Four Months After Seizure, Whiskerville Cats Are Freed up For Adoption
Over 170 cats seized in January were freed from the ownership of Wydell Dixon yesterday, as an appeals jury made the unanimous decision to allow the county to find them homes.
The 170-plus cats were seized from the Whiskerville Animal Sanctuary, in Texas City, TX, part of Galveston County. They have been in County custody while their ownership has been tied up in the courts, placing a strain on the county’s largest shelter, and inadvertently causing other cats to die.
Wydell Dixon and her lawyer Scott Shearer appealed an earlier justice of the peace court decision and challenged a required bond amount and the new law behind it, dragging out the matter of ownership of the nearly 200 cats removed from horrific conditions at Dixon’s Whiskerville Animal Sanctuary on January 3.
The Galveston County Daily News reported that Shearer told the jury the case was about revenge and tax money, while prosecutor Elizabeth Cuchins told them the cats were unreasonably abandoned and deprived of food and water, and Dixon made no reasonable arrangements to care for the cats.
Jurors were shown photographs of the filthy environment and told about the overpowering stench that met rescuers when they removed the cats. We do not know if jurors were told of the dead bodies of starved cats still among the living, or that 2,000 pounds of donated Science Diet cat food sat in a shed while the cats slowly starved.
For details on the raid, conditions at Whiskerville, Galveston County Animal Resource Center’s efforts to care for the Whiskerville cats, etc., see our Index of Whiskerville stories. In brief, Whiskerville Animal sanctuary owner Wydell Dixon left the facility in the care of her employee Kimberly Jane Paskert, who supposedly then arranged to have an unidentified person care for the cats. The cats roamed freely within the facility, an old commercial building in disrepair. A neighbor called authorities when she looked into a window and saw that the situation had deteriorated severely for the helpless cats trapped within. Dixon and Paskert admitted that the cats may have been left unattended for a couple of weeks, but veterinarians and shelter personnel who attended to them determined that they had been neglected for at least two months.
The Daily News report on yesterday’s civil case hearing indicates that the prosecution showed a measure of sympathy for the operators that may not be shared by animal lovers. It was noted that Paskert was paid $210 per week to care for the cats, as though that amount of payment weighed against the magnitude of the work mitigated her role in the neglect.
There is a criminal case for animal abuse against Dixon and Paskert, centered on the autopsies of four of the cats found dead at the facility. The date for that trial still has not been set.
Yesterdays decision means that the Whiskerville cats can finally be made available for adoption. Most have been in the care of Galveston County Animal Resources, with a small number dispersed to other shelters in the county. Volunteers and staff at GCARC has spent countless hours rehabilitating the Whiskerville cats, who arrived four months ago, starved, traumatized, filthy, matted, sick in some cases, and in need of social and emotional rehabilitation.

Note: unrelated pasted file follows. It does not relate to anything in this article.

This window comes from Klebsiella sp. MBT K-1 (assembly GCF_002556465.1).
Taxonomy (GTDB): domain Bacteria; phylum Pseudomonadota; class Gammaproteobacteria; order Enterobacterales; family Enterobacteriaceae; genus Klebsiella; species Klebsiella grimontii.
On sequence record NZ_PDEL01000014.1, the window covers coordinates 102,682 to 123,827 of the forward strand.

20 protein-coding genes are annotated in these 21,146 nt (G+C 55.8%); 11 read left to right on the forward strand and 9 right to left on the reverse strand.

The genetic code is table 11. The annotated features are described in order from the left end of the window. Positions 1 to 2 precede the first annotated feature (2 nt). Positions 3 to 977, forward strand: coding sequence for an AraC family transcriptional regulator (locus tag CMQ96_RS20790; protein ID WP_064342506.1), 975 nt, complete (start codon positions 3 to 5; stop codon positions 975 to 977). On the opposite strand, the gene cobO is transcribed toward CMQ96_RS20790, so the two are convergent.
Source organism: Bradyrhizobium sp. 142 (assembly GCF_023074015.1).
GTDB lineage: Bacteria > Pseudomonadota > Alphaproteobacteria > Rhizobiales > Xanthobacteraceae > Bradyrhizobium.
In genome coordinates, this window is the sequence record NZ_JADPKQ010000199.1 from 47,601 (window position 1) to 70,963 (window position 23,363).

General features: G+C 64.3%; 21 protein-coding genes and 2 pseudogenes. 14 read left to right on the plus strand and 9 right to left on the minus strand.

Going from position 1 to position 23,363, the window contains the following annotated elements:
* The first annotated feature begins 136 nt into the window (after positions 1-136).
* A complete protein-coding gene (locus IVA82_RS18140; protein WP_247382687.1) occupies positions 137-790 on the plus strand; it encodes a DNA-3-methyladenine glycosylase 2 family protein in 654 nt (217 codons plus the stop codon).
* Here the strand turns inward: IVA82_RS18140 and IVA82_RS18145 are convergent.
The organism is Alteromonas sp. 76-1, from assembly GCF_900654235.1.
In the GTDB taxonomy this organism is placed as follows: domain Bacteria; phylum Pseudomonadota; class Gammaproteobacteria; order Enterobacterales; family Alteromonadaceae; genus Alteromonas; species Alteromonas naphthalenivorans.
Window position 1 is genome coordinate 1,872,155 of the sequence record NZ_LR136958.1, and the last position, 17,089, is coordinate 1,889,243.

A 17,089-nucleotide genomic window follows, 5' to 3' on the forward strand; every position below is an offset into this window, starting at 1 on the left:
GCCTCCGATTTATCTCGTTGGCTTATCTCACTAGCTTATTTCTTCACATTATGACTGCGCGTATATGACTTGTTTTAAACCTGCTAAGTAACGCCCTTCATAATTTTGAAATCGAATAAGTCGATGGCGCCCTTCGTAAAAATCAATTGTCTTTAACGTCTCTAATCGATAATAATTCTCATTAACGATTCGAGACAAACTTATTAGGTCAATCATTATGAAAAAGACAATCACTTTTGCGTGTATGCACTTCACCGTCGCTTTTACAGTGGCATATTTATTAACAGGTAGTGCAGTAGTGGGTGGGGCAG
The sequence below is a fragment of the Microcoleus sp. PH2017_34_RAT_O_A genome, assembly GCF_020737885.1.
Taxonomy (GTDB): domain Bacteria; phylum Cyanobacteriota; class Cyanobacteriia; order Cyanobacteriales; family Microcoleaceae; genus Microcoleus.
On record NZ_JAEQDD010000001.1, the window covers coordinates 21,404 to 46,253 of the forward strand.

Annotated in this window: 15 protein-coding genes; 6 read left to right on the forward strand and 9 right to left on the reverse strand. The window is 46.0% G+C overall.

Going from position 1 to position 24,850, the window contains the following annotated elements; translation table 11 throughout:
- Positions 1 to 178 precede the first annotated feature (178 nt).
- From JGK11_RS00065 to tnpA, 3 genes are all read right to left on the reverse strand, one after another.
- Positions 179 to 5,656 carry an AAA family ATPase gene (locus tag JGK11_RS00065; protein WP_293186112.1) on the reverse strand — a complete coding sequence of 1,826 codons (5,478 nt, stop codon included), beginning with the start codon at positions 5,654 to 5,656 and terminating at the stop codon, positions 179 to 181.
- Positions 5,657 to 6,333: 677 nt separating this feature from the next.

This is Mandy. She is not one of the Whiskerville cats; she is one of the other cats from Galveston County who have ended up at GCARS during the time that the Whiskerville cats have been in residence.
Due to personnel changes at the shelter and chronic overcrowding as the Whiskerville cats’ legal status remained in limbo, some cats who did not find homes fast enough have been PTS, killed for space.
Mandy is looking for a home, along with others, and now they will be joined by the Whiskerville cats.
Adopters and rescues will need to step up and take cats from GCARS, especially now. Joan Addison, who lives in the area was enormously helpful in raising money to help with the Whiskerville cats’ care, and in getting their story out. Once the overcrowding at GCARS reached a crisis point and cats began to lose their lives, Joan started the Facebook page Galveston County (GCARC) Furry Kids Need Homes.
Joan has been listing available cats at the page as the Whiskerville matter has drawn on. The page is as important as ever now, as a large number of animals will need homes ASAP. We encourage anyone interested in helping in some small way to “like” the page and to please share cats looking for homes. It would be helpful if rescue networks and other shelters were to help move the cats to safety.
All in all, yesterday’s decision was a huge victory for the Whiskerville cats, for the shelter caring for them, and for the area’s other homeless cats, once the Whiskerville cats have moved on. GCARC staff and volunteers have done a marvelous job caring for the cats and dealing with the strain imposed by the legal wrangling that slowed progress for so long. Thank you to all who have helped, both locally and from afar.